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Could a €29 ticket replace Germany's €9 transport offer?

The Local Germany
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Could a €29 ticket replace Germany's €9 transport offer?
A customer holds a €9 ticket in Frankfurt. Photo: picture alliance/dpa | Arne Dedert

Politicians and consumer organisations are floating the idea of a €29 monthly public transport ticket coming into force after the hugely successful €9 ticket expires.

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People in Germany can use public transport across the country for just €9 per month until the end of August. So it's no wonder that everyone is wondering what will happen after the offer ends. 

Now a new idea for a €29 monthly ticket is being talked about. 

The Berlin Green party said the "success" of the €9 ticket shows "people's desire for new uncomplicated solutions for local public transport".

"Future-proof mobility must be considered nationwide," said Oda Hassepaß, the party's spokesperson for pedestrian and bicycle transport. "Now is the right time for a follow-up ticket that will enable people to use public transport permanently, cheaply and nationwide." 

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The party in Berlin says a €29 ticket would be a simple solution which would continue the success of the €9 offer, but also ensure more funding for transport companies than the current set up.

Hassepaß told Taz newspaper: "The ticket should be valid throughout Germany on local transport so that there is no tariff chaos.

"The €9 ticket is well received and simple - to let this moment pass and not offer a connecting scheme for people would be a massive step backwards."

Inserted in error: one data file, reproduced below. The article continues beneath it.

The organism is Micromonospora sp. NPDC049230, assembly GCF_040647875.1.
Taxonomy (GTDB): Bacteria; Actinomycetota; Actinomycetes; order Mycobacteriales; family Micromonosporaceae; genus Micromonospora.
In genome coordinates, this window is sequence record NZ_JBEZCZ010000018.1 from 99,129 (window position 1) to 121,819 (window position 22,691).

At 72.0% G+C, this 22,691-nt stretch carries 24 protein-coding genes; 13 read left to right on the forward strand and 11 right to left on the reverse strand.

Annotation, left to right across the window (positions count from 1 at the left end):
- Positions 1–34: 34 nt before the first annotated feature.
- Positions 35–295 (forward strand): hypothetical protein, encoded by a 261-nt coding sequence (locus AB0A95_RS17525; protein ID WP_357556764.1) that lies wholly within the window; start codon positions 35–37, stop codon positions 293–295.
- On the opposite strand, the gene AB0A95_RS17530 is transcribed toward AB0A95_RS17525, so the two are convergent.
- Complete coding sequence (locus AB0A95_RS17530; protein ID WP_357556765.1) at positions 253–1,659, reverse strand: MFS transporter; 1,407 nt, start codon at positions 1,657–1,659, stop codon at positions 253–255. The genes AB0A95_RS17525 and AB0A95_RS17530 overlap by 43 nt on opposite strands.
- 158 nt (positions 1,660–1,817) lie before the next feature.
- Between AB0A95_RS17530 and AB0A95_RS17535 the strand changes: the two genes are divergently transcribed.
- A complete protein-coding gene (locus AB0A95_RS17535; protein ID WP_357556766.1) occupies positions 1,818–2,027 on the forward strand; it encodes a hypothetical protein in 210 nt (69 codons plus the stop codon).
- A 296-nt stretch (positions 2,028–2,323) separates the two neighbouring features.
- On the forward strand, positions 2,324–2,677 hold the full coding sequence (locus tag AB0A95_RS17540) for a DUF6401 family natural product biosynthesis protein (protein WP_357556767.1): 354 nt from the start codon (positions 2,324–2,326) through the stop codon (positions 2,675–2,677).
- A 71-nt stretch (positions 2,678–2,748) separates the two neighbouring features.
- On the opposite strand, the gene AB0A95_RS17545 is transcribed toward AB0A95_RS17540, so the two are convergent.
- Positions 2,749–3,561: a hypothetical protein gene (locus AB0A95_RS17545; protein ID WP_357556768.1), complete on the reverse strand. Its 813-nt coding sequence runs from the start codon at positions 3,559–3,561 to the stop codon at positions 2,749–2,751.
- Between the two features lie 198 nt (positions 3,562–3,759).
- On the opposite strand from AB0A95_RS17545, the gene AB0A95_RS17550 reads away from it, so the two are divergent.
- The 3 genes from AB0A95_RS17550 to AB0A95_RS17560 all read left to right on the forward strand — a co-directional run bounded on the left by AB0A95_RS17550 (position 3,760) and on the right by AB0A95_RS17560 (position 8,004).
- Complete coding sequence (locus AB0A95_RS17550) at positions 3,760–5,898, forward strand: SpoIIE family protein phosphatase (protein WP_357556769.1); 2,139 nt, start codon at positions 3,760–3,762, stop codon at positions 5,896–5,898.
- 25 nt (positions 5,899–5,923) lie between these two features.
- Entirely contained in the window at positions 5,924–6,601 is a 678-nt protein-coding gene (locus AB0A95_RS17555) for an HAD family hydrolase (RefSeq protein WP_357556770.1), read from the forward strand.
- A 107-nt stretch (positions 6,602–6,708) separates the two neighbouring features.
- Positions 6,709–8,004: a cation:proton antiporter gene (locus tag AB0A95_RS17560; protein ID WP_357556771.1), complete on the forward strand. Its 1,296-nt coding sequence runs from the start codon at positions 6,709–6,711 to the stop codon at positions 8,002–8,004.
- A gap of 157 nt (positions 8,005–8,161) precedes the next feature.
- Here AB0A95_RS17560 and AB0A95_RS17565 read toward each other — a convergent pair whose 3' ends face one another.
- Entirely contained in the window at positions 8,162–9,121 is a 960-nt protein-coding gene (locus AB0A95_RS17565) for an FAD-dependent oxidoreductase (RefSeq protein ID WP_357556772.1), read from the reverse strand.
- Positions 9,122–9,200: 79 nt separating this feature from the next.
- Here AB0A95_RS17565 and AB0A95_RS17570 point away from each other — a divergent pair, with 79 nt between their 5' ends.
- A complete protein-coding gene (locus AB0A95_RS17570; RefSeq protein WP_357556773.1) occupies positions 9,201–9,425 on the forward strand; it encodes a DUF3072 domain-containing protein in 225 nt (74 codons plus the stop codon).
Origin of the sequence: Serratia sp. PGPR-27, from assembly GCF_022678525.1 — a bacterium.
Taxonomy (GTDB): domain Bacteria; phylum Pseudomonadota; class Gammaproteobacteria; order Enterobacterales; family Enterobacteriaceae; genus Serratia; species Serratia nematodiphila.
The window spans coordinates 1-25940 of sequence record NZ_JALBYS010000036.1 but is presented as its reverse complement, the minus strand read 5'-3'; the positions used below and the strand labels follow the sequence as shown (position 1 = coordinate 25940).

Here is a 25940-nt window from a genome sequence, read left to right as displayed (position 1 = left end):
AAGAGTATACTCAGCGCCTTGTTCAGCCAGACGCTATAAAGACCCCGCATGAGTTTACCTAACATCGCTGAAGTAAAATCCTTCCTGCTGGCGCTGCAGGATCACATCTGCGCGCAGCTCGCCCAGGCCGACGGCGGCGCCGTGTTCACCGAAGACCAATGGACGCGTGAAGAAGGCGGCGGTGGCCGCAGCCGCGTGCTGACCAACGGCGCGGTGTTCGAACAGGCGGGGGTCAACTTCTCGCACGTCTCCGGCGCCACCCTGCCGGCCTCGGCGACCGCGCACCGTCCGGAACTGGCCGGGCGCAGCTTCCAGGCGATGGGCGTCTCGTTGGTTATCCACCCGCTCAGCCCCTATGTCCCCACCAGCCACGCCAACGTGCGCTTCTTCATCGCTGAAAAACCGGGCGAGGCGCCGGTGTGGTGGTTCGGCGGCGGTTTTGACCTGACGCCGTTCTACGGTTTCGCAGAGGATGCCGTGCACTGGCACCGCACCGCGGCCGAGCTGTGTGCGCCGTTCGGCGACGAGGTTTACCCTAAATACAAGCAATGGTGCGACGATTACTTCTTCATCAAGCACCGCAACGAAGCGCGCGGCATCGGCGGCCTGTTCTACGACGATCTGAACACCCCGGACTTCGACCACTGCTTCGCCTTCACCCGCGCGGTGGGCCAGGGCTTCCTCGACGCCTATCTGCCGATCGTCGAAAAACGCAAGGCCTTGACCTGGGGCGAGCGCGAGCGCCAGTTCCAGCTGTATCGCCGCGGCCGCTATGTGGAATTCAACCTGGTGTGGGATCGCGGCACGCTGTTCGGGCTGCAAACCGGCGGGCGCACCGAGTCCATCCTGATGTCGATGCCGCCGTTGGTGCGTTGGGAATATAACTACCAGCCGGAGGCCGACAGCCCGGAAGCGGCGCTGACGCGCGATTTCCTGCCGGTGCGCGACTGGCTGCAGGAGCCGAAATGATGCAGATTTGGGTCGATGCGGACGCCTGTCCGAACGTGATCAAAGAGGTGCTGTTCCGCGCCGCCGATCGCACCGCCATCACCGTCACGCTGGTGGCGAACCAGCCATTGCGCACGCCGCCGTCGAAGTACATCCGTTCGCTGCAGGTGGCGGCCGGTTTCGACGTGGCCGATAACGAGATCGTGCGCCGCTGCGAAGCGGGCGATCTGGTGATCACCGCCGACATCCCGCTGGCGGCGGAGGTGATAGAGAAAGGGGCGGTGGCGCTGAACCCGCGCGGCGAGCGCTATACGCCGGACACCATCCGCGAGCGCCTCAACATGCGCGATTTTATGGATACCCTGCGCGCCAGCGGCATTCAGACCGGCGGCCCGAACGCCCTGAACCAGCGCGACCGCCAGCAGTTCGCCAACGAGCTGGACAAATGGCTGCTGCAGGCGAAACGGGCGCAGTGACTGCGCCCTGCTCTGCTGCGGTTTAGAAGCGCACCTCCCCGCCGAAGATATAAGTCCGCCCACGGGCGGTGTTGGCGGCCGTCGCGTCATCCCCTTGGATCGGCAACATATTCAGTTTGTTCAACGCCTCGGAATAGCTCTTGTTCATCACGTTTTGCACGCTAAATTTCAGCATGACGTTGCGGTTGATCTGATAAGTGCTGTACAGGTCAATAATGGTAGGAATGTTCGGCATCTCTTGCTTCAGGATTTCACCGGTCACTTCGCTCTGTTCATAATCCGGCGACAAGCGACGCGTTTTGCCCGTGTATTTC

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The Greens also support further investments in public transport by setting other priorities in transport policy.

For example, they are calling for higher parking fees, the abolition of company car subsidies, getting rid of the e-car premium and the introduction of city tolls.

The Federal Association of Consumer Centres has also touted the concept of the €29 ticket from September onwards. The associations sees the proposal as a first step towards accommodating customers - but also called for further subsidies to make local transport more attractive.

Marion Jungbluth, head of the Mobility Team, said: "We simply need it because we also want to do climate protection urgently and seriously. And as counter-financing, we could also imagine reducing the e-car premium."

Initial evaluations of the ticket show that there has been an increase in the number of rail journeys since the ticket was introduced.

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Other public transport ticket proposals being discussed in Germany at the moment include a €365 annual ticket, which would see people people pay €1 per day for travel, and a 'Klimaticket'.

READ ALSO: Less traffic, more ticket sales: How the €9 offer has impacted Germany

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paritosh.pandey23 2022/07/13 12:02
Anything between 30 and 50 euros is a good deal for public to be able to travel across country and it doesn't deplete government coffers.

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